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Introduction: Extra-Parliamentary Politics

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Abstract

On 14 February 2002 a by-election took place in the Parliamentary constituency of Ogmore in South Wales. Slightly in excess of 18,000 of the constituency’s 51,325 electors bothered to vote, a turnout of 31.3 per cent. News of this event was tucked away on page 13 of the Guardian newspaper on 16 February. This illustrated that the lack of public interest in conventional politics (which, as Chapter 2 discusses, was a feature of the 2001 general election) has not been subsequently remedied and that large numbers of citizens (including many of those who were previously regarded as civic-minded) (Hansard Society, 2001: 1) remain disengaged from this process, providing stark evidence of the existence of a profound ‘crisis in democratic politics’ (Whiteley et al., 2001: 786). This book is concerned with examining why this is the case, and evaluating alternative methods of political articulation which are collectively referred to as extra-parliamentary political action.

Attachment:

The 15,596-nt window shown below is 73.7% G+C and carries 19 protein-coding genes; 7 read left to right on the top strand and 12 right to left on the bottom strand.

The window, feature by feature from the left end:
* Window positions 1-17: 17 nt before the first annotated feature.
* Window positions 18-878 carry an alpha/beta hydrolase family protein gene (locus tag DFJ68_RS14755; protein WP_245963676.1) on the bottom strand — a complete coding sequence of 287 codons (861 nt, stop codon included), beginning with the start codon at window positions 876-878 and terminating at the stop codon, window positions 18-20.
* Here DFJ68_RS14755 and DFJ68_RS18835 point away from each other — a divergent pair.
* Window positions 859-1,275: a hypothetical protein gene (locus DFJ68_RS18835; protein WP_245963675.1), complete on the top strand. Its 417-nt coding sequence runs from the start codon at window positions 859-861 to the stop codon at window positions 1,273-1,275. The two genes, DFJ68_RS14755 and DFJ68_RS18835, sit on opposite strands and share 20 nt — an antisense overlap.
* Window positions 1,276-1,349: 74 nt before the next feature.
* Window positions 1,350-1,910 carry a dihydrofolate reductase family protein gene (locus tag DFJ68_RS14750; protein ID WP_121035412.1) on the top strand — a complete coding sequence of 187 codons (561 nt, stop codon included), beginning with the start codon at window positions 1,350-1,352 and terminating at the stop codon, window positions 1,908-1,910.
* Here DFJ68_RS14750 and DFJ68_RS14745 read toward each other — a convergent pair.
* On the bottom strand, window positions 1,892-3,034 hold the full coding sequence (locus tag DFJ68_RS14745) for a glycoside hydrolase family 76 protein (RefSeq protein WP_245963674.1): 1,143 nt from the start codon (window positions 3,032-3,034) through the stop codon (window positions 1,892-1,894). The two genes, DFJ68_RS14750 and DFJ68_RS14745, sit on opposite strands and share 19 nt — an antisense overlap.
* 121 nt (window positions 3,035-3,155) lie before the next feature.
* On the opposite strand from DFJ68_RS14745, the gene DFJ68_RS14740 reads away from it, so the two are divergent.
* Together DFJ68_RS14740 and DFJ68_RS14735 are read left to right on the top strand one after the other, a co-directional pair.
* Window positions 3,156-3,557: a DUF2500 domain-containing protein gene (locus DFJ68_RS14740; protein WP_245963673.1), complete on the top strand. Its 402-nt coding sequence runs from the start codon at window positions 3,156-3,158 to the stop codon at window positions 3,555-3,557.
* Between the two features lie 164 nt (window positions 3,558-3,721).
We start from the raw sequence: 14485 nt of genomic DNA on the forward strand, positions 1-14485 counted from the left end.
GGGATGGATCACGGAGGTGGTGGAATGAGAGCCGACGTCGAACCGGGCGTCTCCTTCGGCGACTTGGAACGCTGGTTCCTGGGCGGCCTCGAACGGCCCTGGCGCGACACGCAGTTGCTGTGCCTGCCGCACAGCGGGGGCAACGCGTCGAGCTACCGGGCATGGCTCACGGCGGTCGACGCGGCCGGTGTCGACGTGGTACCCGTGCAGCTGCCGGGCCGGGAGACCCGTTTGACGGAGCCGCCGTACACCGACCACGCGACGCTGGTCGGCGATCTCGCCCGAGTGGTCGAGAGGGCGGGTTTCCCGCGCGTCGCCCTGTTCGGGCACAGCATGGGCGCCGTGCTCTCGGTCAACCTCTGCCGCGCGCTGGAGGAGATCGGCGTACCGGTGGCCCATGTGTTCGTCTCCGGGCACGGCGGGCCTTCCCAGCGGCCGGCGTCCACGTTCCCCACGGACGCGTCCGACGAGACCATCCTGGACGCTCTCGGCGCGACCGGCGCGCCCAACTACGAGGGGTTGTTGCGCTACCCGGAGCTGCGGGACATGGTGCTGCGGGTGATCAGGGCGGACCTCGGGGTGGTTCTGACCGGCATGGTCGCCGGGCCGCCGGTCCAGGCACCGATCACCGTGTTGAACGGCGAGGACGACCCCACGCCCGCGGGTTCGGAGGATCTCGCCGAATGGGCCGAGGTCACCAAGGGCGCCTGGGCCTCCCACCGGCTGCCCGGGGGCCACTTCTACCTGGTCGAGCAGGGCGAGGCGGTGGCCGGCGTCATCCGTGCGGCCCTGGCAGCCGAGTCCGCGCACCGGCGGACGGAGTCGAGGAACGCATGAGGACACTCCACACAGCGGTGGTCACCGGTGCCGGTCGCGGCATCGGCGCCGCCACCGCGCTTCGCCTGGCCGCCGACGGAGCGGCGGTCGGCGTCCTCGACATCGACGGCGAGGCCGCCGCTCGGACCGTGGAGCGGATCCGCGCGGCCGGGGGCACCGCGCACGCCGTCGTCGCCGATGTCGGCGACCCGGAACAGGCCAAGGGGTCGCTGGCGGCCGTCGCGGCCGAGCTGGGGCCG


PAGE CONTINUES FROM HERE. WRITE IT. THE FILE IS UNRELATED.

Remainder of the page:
Keywords

  • European Union
  • Civil Disobedience
  • Labour Party
  • Crowd Behaviour
  • Political Toleration

These keywords were added by machine and not by the authors. This process is experimental and the keywords may be updated as the learning algorithm improves.

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© 2002 Peter Joyce

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Joyce, P. (2002). Introduction: Extra-Parliamentary Politics. In: The Politics of Protest. Palgrave Macmillan, London. https://doi.org/10.1057/9781403990235_1

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